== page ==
"We attribute that to maybe a more intensely focused drive to make sure that we’re getting the most in terms of profit margin, cost control and going after whatever marginal topline revenue opportunities there are, and doing that in a more intensified fashion than your average company in Japan has done. The result is a significant difference."

Changing Attitudes Towards M&A and Buyouts

Historical barriers to M&A and buyouts in Japan have lessened in several areas, he said—"the cultural perception of M&A being very negative, the stigma of selling out... the lifetime employment legacy, also meaning that ownership doesn’t change hands either."

Many cross-shareholdings, by their nature conducive to "a lack of focus on shareholder value," have been unwound. In 1990 they were 30 or 35 percent of the market; today, less than 10 percent. "The slack has been taken up by foreign shareholders, which was 5 or 6 percent and is now 25 percent of the market cap in Japan."

Mid-1990s deregulation in Japan not only made private equity possible, but also "has led to the mobility of human capital." Layoffs and factory closings have "become acceptable and commonplace"; "responsiveness to performance incentives, and more entrepreneurial opportunities have emerged as well."

M&A activity in Japan was flat in 2010-11, in reaction to the financial crisis. Deal volume is still five or six times higher than in the mid-1990s, and Advantage Partners expects it to pick up again. Private equity buyers are between 10 and 25 percent of M&A deals in North America and Europe but no more than 3 or 4 percent in Japan; "to us that says that private equity activity still has room to grow." With "more and more success stories getting into the media," corporate sellers and founder/owners will continue to become more comfortable with these transactions.

"Our focus has been, and continues to be, on [the] mid-market space. But there still is expectation that eventually we’ll see more of the corporate sellers," Mr. Folsom said.

"Yes, there has been a private equity market that has emerged and evolved," Mr. Folsom said. "The current Abenomics environment is positive" for the evolution of the private equity market in Japan. "But there are other things that private equity has in front of it in terms of overcoming issues in terms of perception, and more players potentially entering the market and helping drive penetration, which is where the real opportunity for private equity is."


Daniel Bases of Thomson Reuters, who presided, began the Q&A:

Talk about how you view the impact of carve outs on the overall economy.

"There are lots of them potentially there; they just haven’t emerged," Mr. Folsom said. Companies like Sony and Panasonic want to "regain their competitive stature globally," and to do that, they "need to focus on key areas where they’re going to invest more resources than any of their competitors, in terms of next-generation product technology, manufacturing technology, manufacturing sites."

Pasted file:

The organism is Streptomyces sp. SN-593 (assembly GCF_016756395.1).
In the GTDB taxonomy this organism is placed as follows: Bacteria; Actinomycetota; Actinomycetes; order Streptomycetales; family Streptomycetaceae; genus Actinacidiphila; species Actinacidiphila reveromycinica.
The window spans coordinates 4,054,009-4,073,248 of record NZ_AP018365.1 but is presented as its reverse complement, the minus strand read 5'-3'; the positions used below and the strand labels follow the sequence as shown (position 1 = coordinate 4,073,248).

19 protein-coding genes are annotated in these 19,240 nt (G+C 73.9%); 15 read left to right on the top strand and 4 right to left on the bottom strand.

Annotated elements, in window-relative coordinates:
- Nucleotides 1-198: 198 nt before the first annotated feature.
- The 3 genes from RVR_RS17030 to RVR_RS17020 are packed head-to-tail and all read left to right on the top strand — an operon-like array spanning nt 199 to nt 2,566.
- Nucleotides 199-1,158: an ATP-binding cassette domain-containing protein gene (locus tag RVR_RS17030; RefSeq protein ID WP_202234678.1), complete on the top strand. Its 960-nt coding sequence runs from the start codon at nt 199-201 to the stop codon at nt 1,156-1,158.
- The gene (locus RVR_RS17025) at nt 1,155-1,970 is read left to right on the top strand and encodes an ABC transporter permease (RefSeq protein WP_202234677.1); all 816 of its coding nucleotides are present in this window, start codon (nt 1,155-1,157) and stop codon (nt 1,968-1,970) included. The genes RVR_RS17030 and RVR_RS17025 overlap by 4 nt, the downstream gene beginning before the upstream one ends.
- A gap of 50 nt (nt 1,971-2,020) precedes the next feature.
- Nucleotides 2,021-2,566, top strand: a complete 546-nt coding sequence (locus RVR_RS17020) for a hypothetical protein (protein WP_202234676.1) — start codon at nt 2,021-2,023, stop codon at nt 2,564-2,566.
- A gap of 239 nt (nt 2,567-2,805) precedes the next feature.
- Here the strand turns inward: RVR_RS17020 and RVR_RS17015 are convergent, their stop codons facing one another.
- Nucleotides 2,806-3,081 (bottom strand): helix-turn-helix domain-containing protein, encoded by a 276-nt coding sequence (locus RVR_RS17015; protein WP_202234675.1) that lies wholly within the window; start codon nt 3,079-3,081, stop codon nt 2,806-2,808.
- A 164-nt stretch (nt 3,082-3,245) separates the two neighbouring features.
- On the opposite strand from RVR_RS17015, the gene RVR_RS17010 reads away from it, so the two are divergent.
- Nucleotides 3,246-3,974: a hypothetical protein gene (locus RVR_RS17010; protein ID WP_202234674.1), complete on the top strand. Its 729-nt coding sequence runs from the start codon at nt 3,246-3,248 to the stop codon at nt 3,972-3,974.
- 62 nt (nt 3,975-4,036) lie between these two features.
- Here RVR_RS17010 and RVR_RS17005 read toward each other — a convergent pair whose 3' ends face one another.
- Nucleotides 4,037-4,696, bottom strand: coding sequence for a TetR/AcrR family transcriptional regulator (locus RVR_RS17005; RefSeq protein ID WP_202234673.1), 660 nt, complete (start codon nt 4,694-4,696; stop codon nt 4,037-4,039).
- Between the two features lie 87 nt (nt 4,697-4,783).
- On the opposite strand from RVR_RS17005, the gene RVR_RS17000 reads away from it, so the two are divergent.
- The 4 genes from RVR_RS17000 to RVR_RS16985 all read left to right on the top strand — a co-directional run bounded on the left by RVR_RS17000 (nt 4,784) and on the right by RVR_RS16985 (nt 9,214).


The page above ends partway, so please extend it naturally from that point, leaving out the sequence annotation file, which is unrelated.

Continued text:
Carve outs help the seller devote more resources to its core assets. Meanwhile, the business that's sold gains "a shareholder that is single-mindedly focused on that business and how they can best make that business competitive. That in itself I think would be positive for the overall Japanese economy."

In the next three to five years, which sectors will see the most activity?

"There will be a shift from industrial export-based businesses to more service sector industries and businesses." Advantage Partners has been doing transactions in consumer services, especially retail, food services, restaurant businesses, business services. Another growth area will be health care-related businesses, "things that cater to and provide value-added services to the aging population."

The audience joined in:

Japanese companies are good at outbound investment, but what about inbound investment by foreign companies?

That's "still very limited," Mr. Folsom said. Where a private equity firm buys a Japanese company and later exits that investment, the ultimate buyer may be a foreign company. In this sense private equity may be able to facilitate more foreign inbound acquisitions in Japan.

How practical is it for the likes of Panasonic and Sony to spin off divisions given the cross-collateralization of those divisions by the banks?

"Many times it is the banks that are also trying to encourage" the divestiture, and will get some repayment of the debt out of the deal proceeds, he said.

What is the investor appetite for funds based in Japan and doing deals in Japan?

It's strong, Mr. Folsom said, in part because investors who feel they may be overallocated in China are looking to "more developed Asia, which really turns out to be Australia, Korea and Japan," for "this year and next year, and maybe a little bit beyond that."

I'm wondering about globalization culture in Japan. Do you see progress, for example more use of English in the companies?

"Language admittedly is sometimes a barrier in Japan for foreign operators. For foreign investors, they don’t necessarily need to be involved directly. We just need to be the translators of information that we provide to our investor base, and I think we’ve done a reasonably successful job at that."

"When we do our business with the Japanese companies, it’s all in Japanese—all of the documentation, all of the internal communication—because that’s what those companies, the management and those employees are going to be most effective at. It would seem artificial and inefficient to try to impose something other than that on a management team or a company."

—Katherine Hyde

Topics:  Business, Policy